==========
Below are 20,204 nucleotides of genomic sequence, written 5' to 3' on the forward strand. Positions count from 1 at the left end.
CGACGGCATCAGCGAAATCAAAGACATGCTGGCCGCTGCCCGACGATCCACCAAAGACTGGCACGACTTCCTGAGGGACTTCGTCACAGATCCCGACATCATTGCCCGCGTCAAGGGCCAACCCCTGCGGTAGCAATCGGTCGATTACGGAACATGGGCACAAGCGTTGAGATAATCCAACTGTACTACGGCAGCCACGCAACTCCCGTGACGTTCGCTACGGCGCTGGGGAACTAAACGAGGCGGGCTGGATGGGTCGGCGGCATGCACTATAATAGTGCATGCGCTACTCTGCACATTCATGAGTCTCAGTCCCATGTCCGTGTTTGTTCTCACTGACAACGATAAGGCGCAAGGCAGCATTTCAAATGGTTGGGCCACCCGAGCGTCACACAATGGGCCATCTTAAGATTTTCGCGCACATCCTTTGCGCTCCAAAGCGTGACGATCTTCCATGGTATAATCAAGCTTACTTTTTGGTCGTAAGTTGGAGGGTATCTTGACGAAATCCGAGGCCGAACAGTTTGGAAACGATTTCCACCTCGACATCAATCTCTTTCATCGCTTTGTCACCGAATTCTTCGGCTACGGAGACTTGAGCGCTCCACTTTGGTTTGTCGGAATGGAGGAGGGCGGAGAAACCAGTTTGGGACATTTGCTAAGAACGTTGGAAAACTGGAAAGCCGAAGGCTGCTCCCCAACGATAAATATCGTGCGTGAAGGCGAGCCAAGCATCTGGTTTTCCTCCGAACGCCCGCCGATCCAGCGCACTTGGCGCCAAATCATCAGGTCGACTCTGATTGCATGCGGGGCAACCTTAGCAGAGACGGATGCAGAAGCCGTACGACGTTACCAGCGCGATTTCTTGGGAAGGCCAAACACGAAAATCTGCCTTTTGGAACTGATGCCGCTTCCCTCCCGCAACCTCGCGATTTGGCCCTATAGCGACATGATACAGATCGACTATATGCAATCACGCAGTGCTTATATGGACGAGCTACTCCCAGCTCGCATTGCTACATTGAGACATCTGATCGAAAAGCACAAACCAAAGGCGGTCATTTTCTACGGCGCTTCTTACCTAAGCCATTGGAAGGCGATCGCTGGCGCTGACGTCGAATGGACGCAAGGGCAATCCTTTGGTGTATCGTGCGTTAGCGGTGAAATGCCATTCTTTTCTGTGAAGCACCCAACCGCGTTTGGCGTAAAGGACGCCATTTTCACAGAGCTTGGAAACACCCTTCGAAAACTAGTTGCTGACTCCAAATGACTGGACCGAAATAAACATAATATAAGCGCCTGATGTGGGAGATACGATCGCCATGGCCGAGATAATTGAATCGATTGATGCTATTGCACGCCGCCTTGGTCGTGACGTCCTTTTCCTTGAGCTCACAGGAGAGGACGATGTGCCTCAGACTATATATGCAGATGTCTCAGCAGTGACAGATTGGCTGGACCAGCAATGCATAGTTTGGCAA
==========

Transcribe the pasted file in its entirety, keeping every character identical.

Below are 20,204 nucleotides of genomic sequence, written 5' to 3' on the forward strand. Positions count from 1 at the left end.
CGACGGCATCAGCGAAATCAAAGACATGCTGGCCGCTGCCCGACGATCCACCAAAGACTGGCACGACTTCCTGAGGGACTTCGTCACAGATCCCGACATCATTGCCCGCGTCAAGGGCCAACCCCTGCGGTAGCAATCGGTCGATTACGGAACATGGGCACAAGCGTTGAGATAATCCAACTGTACTACGGCAGCCACGCAACTCCCGTGACGTTCGCTACGGCGCTGGGGAACTAAACGAGGCGGGCTGGATGGGTCGGCGGCATGCACTATAATAGTGCATGCGCTACTCTGCACATTCATGAGTCTCAGTCCCATGTCCGTGTTTGTTCTCACTGACAACGATAAGGCGCAAGGCAGCATTTCAAATGGTTGGGCCACCCGAGCGTCACACAATGGGCCATCTTAAGATTTTCGCGCACATCCTTTGCGCTCCAAAGCGTGACGATCTTCCATGGTATAATCAAGCTTACTTTTTGGTCGTAAGTTGGAGGGTATCTTGACGAAATCCGAGGCCGAACAGTTTGGAAACGATTTCCACCTCGACATCAATCTCTTTCATCGCTTTGTCACCGAATTCTTCGGCTACGGAGACTTGAGCGCTCCACTTTGGTTTGTCGGAATGGAGGAGGGCGGAGAAACCAGTTTGGGACATTTGCTAAGAACGTTGGAAAACTGGAAAGCCGAAGGCTGCTCCCCAACGATAAATATCGTGCGTGAAGGCGAGCCAAGCATCTGGTTTTCCTCCGAACGCCCGCCGATCCAGCGCACTTGGCGCCAAATCATCAGGTCGACTCTGATTGCATGCGGGGCAACCTTAGCAGAGACGGATGCAGAAGCCGTACGACGTTACCAGCGCGATTTCTTGGGAAGGCCAAACACGAAAATCTGCCTTTTGGAACTGATGCCGCTTCCCTCCCGCAACCTCGCGATTTGGCCCTATAGCGACATGATACAGATCGACTATATGCAATCACGCAGTGCTTATATGGACGAGCTACTCCCAGCTCGCATTGCTACATTGAGACATCTGATCGAAAAGCACAAACCAAAGGCGGTCATTTTCTACGGCGCTTCTTACCTAAGCCATTGGAAGGCGATCGCTGGCGCTGACGTCGAATGGACGCAAGGGCAATCCTTTGGTGTATCGTGCGTTAGCGGTGAAATGCCATTCTTTTCTGTGAAGCACCCAACCGCGTTTGGCGTAAAGGACGCCATTTTCACAGAGCTTGGAAACACCCTTCGAAAACTAGTTGCTGACTCCAAATGACTGGACCGAAATAAACATAATATAAGCGCCTGATGTGGGAGATACGATCGCCATGGCCGAGATAATTGAATCGATTGATGCTATTGCACGCCGCCTTGGTCGTGACGTCCTTTTCCTTGAGCTCACAGGAGAGGACGATGTGCCTCAGACTATATATGCAGATGTCTCAGCAGTGACAGATTGGCTGGACCAGCAATGCATAGTTTGGCAA